Logan Pass and Points Beyond
Wednesday, July 22, 2009
This is the setting of Logan Pass as seen from the trail above the visitor center. We were looking from near the snow patch shown in the pictures below. The Visitor Center can be seen near the center of the photo. When we arrived there, the parking lot was jammed full and we had to drive down the hill to park and hike back. Then Mark, Rod, Jeff and the girls continued up the trail above the Logan Pass Visitor Center.
|The trail above the Visitor Center was characterized by flower-filled meadows and snowpatched mountains. |
The asters shown at left were there in abundance, as were these brilliant yellow columbines.
We saw a lot of Indian Paintbrush in bloom as well.
An extensive boardwalk has been constructed through the meadow above the Visitor Center to keep people off the vegetation. Mark and Jeff and the girls took off and I had trouble keeping up, particularly since I was distracted by flowers and such and was taking pictures.
Then when the girls found a patch of snow they could run on, they really got cranked up!
We didn't go higher on this trail this afternoon for lack of time, but we were pleased for the girls to get this unique experience with the snowpatch high on the mountain. The view at left shows the perspective of the bottom of the snow area relative to the Logan Pass Visitor Center, which can be seen in the extreme upper right of the picture.
This was one of the views on the way down. This entire yellow meadow was mostly the bright yellow columbine flowers.
This deer preferred the aster meadow lower down, shown in the picture below.
This was yet another beautiful meadow with a different species of yellow flower!
Above is the view eastward as we say goodbye to the Logan Pass Visitor Center and head down the hill to our cars. You can see the road cut on the left, and it extends on through t he forest in the distance on the left. Darla and the girls were sitting on the roadside when we got there, looking toward the tunnel that is ahead of us along the road.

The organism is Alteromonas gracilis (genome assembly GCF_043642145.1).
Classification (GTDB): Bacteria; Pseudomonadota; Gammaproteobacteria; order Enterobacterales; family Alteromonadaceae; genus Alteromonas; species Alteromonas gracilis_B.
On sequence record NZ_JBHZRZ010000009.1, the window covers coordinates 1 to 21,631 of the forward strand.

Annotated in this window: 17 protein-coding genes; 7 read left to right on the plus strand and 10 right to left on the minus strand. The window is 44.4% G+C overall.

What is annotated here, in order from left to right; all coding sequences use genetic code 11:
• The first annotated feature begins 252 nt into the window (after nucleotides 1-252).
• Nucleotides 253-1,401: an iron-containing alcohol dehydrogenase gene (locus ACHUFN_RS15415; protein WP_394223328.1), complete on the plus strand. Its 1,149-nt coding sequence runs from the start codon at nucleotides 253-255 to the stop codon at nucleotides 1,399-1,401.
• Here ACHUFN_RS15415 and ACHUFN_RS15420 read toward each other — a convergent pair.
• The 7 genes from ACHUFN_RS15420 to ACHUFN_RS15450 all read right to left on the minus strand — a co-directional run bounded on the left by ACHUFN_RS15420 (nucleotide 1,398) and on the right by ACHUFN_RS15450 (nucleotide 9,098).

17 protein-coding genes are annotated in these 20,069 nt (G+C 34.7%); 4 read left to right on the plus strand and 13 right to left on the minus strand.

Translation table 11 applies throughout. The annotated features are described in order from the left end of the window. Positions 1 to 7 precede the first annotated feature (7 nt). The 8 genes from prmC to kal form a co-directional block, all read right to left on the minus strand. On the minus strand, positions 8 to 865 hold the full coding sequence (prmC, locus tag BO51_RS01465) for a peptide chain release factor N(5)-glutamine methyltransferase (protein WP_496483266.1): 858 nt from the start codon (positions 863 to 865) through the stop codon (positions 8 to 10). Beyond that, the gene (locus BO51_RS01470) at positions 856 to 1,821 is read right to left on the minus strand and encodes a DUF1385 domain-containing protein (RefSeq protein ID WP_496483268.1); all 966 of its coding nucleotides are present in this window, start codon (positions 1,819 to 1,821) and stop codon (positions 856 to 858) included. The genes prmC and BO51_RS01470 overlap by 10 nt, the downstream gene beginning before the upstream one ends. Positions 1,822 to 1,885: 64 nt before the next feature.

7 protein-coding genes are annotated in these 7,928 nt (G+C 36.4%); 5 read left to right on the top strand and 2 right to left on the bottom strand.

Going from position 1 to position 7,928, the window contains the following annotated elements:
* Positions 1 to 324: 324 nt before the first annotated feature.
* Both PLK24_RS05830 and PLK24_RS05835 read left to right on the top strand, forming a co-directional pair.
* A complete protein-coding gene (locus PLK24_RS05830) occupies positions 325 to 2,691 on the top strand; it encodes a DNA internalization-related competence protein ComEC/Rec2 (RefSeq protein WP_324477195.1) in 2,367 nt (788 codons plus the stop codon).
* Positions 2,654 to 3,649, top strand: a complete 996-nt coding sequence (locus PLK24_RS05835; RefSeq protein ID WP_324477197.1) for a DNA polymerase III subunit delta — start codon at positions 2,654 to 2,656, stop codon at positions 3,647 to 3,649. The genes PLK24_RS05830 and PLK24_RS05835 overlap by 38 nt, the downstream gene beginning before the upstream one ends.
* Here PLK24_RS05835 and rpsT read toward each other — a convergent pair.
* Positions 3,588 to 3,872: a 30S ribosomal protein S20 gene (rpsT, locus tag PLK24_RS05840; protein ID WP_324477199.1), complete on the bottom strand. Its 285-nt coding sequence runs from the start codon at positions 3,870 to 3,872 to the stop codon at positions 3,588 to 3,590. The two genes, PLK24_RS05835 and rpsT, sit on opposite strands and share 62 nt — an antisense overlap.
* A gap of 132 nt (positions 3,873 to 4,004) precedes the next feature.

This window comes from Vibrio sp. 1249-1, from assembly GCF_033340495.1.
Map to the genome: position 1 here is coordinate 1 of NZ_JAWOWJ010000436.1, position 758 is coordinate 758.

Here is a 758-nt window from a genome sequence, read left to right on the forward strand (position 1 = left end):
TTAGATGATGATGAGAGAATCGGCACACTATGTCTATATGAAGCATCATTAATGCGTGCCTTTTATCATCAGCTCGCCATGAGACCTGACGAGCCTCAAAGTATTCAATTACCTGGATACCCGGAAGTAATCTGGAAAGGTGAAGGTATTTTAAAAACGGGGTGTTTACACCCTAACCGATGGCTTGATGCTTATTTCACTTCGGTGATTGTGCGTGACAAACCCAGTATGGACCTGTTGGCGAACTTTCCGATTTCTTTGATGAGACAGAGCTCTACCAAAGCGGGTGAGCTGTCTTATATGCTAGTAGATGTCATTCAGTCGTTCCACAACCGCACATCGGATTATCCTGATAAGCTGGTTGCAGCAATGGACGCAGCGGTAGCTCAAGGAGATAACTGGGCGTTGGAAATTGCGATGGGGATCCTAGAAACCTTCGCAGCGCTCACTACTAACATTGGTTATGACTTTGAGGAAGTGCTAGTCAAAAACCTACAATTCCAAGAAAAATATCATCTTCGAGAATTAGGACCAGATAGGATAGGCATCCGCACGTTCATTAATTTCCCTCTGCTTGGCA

We now headed down a long incline, with lots of wonderful streams along the way.
We reached the beautiful St Mary's Lake with the view of Wild Goose Island in it and a tour boat moving across it.
We stopped for a brief look at Paramout Peak to the west into the sun, and then headed out of the park toward the east to St. Mary. From St. Mary we headed north toward the Canadian border since we still had 240 miles to cover to Canmore for the night.
We drove the short distance to the Canadian border and produced our eight passports to cross into Canada. We drove northward through pleasant open farming country. It was open plain and nearly flat, although we could always see the mountains to the west of us at the horizon. I enjoyed the hay, and the cattle and horses in the pastureland.
We enjoyed the vast fields of "yellowstuff" which we understand to be mustard. The great open sky and the visibility to the horizon all around us was exhilirating.
|We drove northward to Calgary and used the GPS to help us find the route to the western Highway 1 toward Canmore. Some distance west of Calgary we started getting these views of the mountains on the horizon. |
The open pastures and cattle were pleasant traveling companions, and I liked this view of the cattle as we drove toward sunset.
As we drove on toward Canmore, we had beautiful views of the big red sun over the mountains we were driving into. We reached Canmore about 9:30 pm and settled into an intown chalet that Brenda had booked for us. It had been a great day, but we were all exhausted and it didn't take us long to settle in for the night.